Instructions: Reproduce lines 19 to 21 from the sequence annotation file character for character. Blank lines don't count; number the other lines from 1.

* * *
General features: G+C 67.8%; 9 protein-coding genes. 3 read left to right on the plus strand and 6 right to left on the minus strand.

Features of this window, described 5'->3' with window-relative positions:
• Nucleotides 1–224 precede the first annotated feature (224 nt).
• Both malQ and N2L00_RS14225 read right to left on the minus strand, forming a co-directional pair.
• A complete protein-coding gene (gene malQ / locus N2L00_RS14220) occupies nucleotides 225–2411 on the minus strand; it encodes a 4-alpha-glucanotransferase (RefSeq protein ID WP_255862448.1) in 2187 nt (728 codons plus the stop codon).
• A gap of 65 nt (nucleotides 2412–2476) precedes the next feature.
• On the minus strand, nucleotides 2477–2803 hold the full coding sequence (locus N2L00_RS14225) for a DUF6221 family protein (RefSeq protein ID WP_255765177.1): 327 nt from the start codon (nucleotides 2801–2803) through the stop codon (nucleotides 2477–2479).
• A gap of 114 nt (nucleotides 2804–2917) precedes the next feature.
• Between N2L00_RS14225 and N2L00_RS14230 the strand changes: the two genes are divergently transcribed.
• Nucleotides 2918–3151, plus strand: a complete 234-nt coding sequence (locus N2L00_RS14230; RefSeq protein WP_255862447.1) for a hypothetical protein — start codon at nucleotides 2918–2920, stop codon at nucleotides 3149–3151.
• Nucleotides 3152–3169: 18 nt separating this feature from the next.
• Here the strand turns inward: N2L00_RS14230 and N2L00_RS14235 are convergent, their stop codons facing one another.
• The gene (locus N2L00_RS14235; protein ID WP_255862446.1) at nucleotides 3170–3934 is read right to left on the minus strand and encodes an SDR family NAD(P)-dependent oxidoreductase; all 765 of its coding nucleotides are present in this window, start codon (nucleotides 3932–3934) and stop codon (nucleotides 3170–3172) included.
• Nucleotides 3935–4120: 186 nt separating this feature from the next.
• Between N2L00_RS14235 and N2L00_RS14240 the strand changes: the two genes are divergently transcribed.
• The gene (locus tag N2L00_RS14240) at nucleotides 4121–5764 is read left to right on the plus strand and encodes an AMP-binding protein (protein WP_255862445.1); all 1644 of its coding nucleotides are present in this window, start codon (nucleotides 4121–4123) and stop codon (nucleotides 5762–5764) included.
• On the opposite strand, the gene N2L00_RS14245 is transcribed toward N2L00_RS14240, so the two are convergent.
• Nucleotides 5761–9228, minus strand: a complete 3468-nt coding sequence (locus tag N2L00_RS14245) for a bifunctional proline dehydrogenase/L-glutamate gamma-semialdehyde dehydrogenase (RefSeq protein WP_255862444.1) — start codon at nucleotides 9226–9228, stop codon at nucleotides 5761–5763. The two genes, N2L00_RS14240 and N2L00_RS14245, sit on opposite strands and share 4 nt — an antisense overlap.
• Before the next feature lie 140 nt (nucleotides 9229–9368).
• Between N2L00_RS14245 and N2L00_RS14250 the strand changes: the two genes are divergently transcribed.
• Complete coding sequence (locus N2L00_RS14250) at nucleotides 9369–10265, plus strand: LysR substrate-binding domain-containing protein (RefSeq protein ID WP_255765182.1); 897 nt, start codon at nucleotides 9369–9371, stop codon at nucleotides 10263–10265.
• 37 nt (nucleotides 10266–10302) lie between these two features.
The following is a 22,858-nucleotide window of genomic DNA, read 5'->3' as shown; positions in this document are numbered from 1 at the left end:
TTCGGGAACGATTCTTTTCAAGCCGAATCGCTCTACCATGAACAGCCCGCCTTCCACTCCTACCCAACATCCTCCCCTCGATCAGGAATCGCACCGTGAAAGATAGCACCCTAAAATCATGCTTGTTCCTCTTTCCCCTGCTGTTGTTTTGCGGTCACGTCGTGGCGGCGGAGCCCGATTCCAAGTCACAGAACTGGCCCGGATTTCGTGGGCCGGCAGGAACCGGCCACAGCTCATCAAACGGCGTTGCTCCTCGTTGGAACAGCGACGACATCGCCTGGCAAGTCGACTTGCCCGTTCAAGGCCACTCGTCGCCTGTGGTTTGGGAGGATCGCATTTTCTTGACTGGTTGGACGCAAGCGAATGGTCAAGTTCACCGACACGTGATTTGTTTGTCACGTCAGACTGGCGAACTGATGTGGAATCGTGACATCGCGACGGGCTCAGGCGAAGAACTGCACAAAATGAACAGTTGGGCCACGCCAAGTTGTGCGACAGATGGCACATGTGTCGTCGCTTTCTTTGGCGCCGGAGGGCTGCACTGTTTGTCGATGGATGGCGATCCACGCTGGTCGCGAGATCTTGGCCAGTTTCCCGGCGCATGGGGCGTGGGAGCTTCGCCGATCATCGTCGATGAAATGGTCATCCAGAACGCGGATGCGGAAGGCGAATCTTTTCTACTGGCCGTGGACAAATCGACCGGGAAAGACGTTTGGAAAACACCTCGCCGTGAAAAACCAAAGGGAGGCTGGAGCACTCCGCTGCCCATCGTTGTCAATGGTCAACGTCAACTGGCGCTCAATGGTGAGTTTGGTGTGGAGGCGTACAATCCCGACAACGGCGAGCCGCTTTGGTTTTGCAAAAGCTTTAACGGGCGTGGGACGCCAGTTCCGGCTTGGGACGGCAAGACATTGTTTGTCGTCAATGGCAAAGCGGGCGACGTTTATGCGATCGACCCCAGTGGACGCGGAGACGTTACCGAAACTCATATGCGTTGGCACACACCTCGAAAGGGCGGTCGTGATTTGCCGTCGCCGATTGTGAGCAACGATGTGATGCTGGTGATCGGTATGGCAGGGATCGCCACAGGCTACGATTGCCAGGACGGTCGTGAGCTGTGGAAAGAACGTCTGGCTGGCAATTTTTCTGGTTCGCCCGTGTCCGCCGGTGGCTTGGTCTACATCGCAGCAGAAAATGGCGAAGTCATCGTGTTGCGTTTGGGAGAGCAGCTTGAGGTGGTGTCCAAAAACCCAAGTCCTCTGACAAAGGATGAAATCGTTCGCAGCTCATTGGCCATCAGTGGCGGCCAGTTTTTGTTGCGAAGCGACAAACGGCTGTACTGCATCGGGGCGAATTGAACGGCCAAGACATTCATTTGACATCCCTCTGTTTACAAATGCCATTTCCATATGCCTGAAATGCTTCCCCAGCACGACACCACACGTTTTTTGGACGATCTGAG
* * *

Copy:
• Before the next feature lie 140 nt (nucleotides 9229–9368).
• Between N2L00_RS14245 and N2L00_RS14250 the strand changes: the two genes are divergently transcribed.
• Complete coding sequence (locus N2L00_RS14250) at nucleotides 9369–10265, plus strand: LysR substrate-binding domain-containing protein (RefSeq protein ID WP_255765182.1); 897 nt, start codon at nucleotides 9369–9371, stop codon at nucleotides 10263–10265.